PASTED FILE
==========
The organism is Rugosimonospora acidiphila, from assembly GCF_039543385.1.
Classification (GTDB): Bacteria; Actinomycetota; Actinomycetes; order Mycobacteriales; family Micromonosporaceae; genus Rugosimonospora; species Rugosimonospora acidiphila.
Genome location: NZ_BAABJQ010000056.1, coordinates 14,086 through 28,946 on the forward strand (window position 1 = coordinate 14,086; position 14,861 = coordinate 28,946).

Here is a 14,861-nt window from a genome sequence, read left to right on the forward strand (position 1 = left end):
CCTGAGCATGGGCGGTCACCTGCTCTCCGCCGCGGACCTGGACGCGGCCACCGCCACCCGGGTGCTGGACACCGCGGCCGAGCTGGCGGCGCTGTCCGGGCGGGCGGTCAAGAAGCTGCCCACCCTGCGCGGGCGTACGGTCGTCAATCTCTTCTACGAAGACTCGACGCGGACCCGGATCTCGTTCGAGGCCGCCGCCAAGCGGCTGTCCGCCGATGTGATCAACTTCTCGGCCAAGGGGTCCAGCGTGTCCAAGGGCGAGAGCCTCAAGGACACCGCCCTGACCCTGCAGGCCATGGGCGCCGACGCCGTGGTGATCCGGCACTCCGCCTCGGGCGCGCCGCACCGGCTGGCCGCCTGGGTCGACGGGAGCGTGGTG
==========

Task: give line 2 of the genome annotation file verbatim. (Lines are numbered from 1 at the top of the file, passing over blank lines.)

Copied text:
Classification (GTDB): Bacteria; Actinomycetota; Actinomycetes; order Mycobacteriales; family Micromonosporaceae; genus Rugosimonospora; species Rugosimonospora acidiphila.